Matt Yglesias is right to skewer a truly terrible idea from Sen. Tom Carper. Sen. Carper wants a health tax based on the rate of increase a health plan experiences over time, and Yglesias does a good job pointing out the flaws in this notion. But in mustering his arguments against the Carper plan, Yglesias repeats some common progressive misconceptions about the excise tax. You’ll find a number of them embedded in his closing paragraph:
:The existing excise tax idea is not perfect, but it’s pretty smart. It has a progressive distributive impact, it raises an adequate level of revenue, and it creates broad incentives for more efficient use of medical resources while not arbitrarily preventing people from choosing to put a larger share of their wealth into health care services if that’s what they really want.(emphases mine)
The characterization of the tax earlier in his piece is equally problematic: “The biggest objection mounted against Baucus’ excise tax is that it’s not egalitarian enough. Sure, most of the people who would pay it would be richer-than-average, but it would hit some middle class folks and not just the super-rich.”
Let’s start there: I am not aware of any evidence that shows that “most of the people who would pay it would be richer than average.” Granted, most of the people paying it already have health insurance, which eliminates a lot of lower-income people. But Yglesias seems to be implying that people who would be hit by the excise tax are “richer” than the average person who has health insurance. If he has evidence to back up that claim, I’d like to see it.
My suspicion – hopefully incorrect – is that Yglesias is merely repeating some liberal groupthink around this issue, which is based on the seemingly intuitive but ungrounded assumption that costly plans have much more generous benefits and are given exclusively to higher wage earners. Again: Show me the data. In fact I’ll show you mine, even if you don’t show me yours.
Let’s start with the fact that benefit plan “richness” only accounts for a fraction of a plan’s costs (3.7%), according to a recent paper in Health Affairs, while other factors make up the majority of the cost. Then let’s move to the Mercer study which found that one employee benefit plan in five (19%) would be affected by the excise tax in its first year (the CBO says that will happen in the third year – not much difference), and that most of employers (75%) would pass costs back to their employees in the form of increased copays and deductibles. (From Kaiser Health News)
(As an aside, I take exception to the loaded and repeated use of the word “rich” and its variants in his post – “most of the people … are richer than average,” “not just the super-rich,” “a larger share of their wealth,” etc. It feels manipulative. Very few of the people affected by this tax would be “rich” or “wealthy,” much less “super-rich,” even – especially – when discussing union plans. Benefit costs for the “super-rich” are a very tiny fraction of overall health costs in this country.)
The six experts who published two separate papers this week in Health Affairs all disagreed strongly with the conclusion that the tax would have “progressive distribute impact.” In fact, as we summarized earlier, after careful study they reached the opposite conclusion. In the first paper, the authors wrote that “without appropriate adjustments, a simple cap may exacerbate rather than ameliorate current inequities.” In the other, the authors concluded that “”(B)enefits deemed “excessive” due to their cost for many groups are likely to offer average (emphasis mine) protection from medical risk,” adding: “How serious could this inequity be? We do not know – but neither do advocates for the excise tax, who, when asked, agree that there are no good data on which plans cost how much and for what reasons.”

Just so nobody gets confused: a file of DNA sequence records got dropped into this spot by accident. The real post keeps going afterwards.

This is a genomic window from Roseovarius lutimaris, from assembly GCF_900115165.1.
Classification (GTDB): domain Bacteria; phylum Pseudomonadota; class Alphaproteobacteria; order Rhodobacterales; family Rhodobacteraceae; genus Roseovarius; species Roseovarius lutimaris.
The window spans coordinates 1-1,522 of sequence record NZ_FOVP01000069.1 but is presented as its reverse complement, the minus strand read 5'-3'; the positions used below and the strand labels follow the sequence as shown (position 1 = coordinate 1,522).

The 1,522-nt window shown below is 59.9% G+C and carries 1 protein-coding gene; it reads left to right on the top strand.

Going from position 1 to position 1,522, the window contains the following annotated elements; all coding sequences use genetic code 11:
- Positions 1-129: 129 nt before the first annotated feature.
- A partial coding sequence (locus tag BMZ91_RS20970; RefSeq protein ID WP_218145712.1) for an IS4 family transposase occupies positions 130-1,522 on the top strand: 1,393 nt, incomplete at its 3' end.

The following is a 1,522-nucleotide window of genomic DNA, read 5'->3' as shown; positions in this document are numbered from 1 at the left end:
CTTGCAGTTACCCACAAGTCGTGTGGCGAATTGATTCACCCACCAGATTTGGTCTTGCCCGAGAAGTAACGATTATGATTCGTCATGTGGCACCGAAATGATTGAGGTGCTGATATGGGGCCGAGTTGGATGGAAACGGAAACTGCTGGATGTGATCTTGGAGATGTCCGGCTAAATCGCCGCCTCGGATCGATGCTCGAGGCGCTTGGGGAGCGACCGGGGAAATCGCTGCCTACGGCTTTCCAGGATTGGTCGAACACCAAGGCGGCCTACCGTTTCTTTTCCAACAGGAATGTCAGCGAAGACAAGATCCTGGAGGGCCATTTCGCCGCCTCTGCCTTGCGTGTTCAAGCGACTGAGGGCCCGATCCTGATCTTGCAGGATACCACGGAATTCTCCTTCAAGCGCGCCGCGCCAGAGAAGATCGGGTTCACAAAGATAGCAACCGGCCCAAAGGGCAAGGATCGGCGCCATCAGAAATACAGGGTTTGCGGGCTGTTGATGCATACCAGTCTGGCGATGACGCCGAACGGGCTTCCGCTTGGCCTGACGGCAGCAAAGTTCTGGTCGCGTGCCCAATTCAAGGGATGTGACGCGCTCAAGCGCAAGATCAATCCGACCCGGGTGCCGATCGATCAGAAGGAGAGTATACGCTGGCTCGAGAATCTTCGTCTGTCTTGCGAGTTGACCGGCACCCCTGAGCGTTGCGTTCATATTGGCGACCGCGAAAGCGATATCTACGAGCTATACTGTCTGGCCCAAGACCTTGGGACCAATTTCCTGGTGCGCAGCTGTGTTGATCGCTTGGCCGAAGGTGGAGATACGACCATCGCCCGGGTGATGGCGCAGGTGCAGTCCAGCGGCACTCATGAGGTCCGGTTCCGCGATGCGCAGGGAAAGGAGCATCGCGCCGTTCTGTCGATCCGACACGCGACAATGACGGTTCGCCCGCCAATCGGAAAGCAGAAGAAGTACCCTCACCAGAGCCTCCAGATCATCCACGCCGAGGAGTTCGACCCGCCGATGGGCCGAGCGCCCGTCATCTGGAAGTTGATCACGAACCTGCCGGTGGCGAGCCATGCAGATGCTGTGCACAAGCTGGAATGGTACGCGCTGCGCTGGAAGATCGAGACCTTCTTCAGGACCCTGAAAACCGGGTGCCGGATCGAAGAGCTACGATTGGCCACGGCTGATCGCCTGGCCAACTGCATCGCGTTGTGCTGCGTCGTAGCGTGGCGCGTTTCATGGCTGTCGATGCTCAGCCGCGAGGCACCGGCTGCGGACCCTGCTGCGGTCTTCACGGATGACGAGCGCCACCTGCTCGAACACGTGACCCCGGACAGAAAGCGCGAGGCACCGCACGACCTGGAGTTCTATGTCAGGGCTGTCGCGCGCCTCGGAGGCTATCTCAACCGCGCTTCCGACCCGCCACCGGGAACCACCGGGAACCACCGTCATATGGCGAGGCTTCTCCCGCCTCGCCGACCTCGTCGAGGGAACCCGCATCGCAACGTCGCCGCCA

That leads us to the final error in the Yglesias piece: the assumption (shared by many progressive/liberal commentators) that the tax “creates broad incentives for more efficient use of medical resources.” Let me repeat: There is no evidence for that. What the tax really does is create incentives for less use of medical services, not more “efficient” use. That reduction in service is accomplished by increasing the cost of care for people who have health insurance today (despite the President’s promise that “if you like the insurance you have today you’ll be able to keep it.”)
We can always solve the health care cost problem in this country by reducing access to needed as well as unneeded services. (We’ll be addressing some of the myths about unneeded services soon.) If that’s the policy goal behind the tax, it is likely to be very successful. Otherwise, the tax’s backers are engaging in magical thinking: That a tax can somehow selectively pinpoint unnecessary care while leaving needed care intact.
The one thing the tax does do is, in Yglesias’ words, “raise an adequate level of revenue.” The House bill does the same thing by taxing those “super-rich” he writes about. What’s wrong with that approach?
Some may discount my criticisms by pointing out that I’m currently working to defeat the excise tax. If so, they will be confusing cause and effect. I’m working against the tax because I’ve designed benefit plans and analyzed health policy for years. These latest studies confirm our worst suspicions about its likely impact. This tax seems anything but “pretty smart,” and hopefully Yglesias and the tax’s other liberal supporters will reconsider their position in the days and weeks to come.